Syracuse University Magazine

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An environmental justice activist collects a sample of water contaminated by a minerals processing plant in Japo, a mining center in the Bolivian Andes. 




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Morococala, another mining center in the Bolivian Andes, is still in operation, despite outdated equipment and dangerous working conditions.

Photos courtesy of Tom Perreault




Mine-Related Water Contamination

Project: Mine-Related Water Contamination and Rural Livelihoods in the Bolivian Andes

Investigator: Tom Perreault 

Department: Geography

Sponsor: Fulbright Hays Faculty Research Abroad Fellowship, U.S. Department of Education

Amount Awarded: $55,722 (2010-11)

Background: For more than a century, acidic drainage from hundreds of mining operations has severely impacted the water quality and quantity in the lakes and rivers of the Altiplano (high plain) region in the Bolivian Andes. The scale and nature of mine-related water pollution in the regionparticularly in the Lake Poopó watershed, the geographic focus of this study—have been well documented. Considerably less is known, however, about the everyday impacts of water pollution for the Quechua-speaking indigenous campesino (farming) peoples who make up a majority of the region’s population, and their ability to influence the processes and structures that govern water pollution. This project examines the relationship among water, mining, rural livelihoods, and environmental governance in the region, with a particular focus on how mine-related water contamination influences campesino communities located downstream from major mine sites. Moreover, the project explores how these people experience the institutional arrangements of environmental governance on a daily basis, and the degree to which they are able to shape those institutions through political engagement and/or popular mobilization. 

Impact: Perreault has established strong collaborative relationships in Bolivia and developed the project in close consultation with CEPA, a Bolivian nongovernmental organization, and CORIDUP, a grassroots network of 80 indigenous campesino communities affected by mine contamination. During field research, he will work closely with these organizations and share all results with them. An undergraduate research assistant (URA) from SU will receive intensive training in geographic information system and statistical analysis, literature review, and field methods, allowing the URA to assist with aspects of field research in Bolivia, as well as literature review, data analysis, and writing. The research results will be disseminated through peer-reviewed journals and the publication of a monograph authored by Perreault. Results will also be published in Bolivia (in Spanish) as book chapters and/or journal articles, as well as in booklets, newsletters, and web site posts, in coordination with CEPA. Research results will also be presented at workshops in participating campesino communities, and are expected to aid communities in their efforts to promote the remediation of degraded lands and waters.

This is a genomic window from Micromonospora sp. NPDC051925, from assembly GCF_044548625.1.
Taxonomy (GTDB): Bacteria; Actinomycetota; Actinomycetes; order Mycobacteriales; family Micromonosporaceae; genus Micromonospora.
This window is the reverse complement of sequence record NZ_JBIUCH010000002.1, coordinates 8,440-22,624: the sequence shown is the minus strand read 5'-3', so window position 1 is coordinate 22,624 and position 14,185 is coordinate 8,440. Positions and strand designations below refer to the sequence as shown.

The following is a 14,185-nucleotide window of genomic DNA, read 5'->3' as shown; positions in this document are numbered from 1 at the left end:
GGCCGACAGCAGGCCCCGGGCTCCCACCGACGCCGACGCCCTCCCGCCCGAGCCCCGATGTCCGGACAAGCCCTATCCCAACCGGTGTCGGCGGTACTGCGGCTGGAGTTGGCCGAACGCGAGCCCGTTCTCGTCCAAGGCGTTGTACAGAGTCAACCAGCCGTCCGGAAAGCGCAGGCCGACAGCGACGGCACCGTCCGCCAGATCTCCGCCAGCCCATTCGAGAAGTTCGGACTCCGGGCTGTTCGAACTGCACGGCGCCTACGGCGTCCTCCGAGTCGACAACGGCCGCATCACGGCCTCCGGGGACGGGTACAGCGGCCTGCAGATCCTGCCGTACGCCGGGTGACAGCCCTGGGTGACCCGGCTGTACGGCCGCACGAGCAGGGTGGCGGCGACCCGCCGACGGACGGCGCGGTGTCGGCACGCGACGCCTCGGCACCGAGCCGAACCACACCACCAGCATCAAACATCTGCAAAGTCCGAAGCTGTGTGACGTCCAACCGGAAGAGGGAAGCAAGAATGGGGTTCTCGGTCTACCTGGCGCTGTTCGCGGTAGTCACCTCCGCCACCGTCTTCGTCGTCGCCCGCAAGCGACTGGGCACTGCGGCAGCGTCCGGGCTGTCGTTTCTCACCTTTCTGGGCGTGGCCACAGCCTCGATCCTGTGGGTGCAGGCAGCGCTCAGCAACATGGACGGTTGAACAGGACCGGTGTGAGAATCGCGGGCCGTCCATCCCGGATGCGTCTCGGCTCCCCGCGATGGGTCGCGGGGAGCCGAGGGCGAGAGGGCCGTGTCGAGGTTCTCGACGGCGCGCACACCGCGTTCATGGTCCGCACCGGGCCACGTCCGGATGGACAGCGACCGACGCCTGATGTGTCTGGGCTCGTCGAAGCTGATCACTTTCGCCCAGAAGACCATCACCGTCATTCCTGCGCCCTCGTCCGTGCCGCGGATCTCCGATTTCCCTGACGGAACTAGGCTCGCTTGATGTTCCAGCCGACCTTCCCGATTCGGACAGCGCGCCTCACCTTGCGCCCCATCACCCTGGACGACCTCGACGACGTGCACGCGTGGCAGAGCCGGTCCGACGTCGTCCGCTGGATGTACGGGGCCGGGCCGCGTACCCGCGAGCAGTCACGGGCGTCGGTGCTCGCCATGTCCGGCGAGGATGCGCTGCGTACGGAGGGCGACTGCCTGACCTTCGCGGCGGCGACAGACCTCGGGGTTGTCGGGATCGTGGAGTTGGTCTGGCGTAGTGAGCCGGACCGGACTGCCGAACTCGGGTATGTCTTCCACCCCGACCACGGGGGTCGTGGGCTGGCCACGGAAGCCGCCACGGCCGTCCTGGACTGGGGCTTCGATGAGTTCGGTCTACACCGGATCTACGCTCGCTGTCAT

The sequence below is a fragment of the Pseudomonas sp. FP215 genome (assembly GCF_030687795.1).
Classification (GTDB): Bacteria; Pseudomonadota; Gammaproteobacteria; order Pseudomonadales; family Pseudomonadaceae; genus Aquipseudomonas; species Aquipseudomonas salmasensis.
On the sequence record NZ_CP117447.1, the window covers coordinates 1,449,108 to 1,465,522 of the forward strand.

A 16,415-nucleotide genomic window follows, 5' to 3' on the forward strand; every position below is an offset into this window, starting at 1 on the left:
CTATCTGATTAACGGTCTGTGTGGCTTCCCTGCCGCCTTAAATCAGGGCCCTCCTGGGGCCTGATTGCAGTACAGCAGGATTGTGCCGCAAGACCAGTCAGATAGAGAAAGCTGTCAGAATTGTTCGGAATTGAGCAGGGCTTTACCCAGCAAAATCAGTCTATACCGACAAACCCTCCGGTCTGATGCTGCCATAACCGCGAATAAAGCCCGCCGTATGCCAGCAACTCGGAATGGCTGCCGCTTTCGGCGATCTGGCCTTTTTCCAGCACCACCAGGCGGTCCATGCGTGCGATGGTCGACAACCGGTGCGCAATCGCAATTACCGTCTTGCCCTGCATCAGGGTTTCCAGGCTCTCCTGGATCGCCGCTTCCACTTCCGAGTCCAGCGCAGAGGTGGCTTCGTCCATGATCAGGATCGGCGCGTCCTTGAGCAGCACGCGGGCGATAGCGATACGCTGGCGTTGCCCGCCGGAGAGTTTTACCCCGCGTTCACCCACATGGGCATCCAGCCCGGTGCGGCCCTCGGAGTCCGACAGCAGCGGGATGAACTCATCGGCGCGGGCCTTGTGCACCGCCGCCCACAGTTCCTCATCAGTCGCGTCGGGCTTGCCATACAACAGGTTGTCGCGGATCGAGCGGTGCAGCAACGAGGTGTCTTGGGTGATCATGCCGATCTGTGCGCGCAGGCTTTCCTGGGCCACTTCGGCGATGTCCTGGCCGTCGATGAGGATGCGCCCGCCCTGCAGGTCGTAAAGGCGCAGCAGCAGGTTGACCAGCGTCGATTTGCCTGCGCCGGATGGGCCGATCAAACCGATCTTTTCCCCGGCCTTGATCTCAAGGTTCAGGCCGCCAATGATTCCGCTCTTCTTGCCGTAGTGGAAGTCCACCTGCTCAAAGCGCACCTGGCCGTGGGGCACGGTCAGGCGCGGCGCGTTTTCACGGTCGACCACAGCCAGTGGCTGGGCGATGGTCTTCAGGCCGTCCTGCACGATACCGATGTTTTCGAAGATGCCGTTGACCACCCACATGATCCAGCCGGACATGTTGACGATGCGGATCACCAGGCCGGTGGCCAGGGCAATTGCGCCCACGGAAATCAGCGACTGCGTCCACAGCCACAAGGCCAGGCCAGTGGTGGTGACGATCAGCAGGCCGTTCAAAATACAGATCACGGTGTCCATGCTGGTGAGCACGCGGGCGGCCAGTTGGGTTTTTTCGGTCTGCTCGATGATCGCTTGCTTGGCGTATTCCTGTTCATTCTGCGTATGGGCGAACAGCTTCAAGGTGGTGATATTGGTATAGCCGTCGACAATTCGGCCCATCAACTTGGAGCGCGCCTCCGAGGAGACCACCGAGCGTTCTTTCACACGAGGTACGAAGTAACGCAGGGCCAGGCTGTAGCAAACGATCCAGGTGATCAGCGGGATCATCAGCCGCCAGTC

Neighborhoods, Shops,

and Shrines in a North Indian Market Town

Project: Peopled Places: Neighborhoods, Shops, and Shrines in a North Indian Market Town

Investigator: Ann Grodzins Gold

Departments: Religion and Anthropology

Sponsor: Fulbright-Hays Faculty Research Abroad Fellowship, U.S. Department of Education

Amount Awarded: $135,836 (2010-11)

Background: The project investigates non-rural, non-metropolitan experiences of place in Jahazpur, a small market town in Bhilwara District in the North Indian state of Rajasthan. With roots deep in history and legend, Jahazpur is, by reputation, both conservative and diverse. Some framing issues include town and country contrasts and continuities, and the distinctive character of a provincial municipality as well as its relationship to cosmopolitan India and the wider world.  

Impact: Through ethnographic fieldwork focused on specific sites among Jahazpur’s neighborhoods, markets, and shrines, Gold plans to explore and document residents’ meaningful engagement with their town’s ordinary and extraordinary places, seeking to reveal complex intersections of locality and identity in rapidly changing times. 




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View of Muslim neighborhood with mosque taken from the roof of Hindu Ashapurn ("Hope-Fulfilling" goddess) Temple.



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The heart of Jahazpur, a bus stand and gate into the old market, with a political banner on display.

Photos courtesy of Ann Grodzins Gold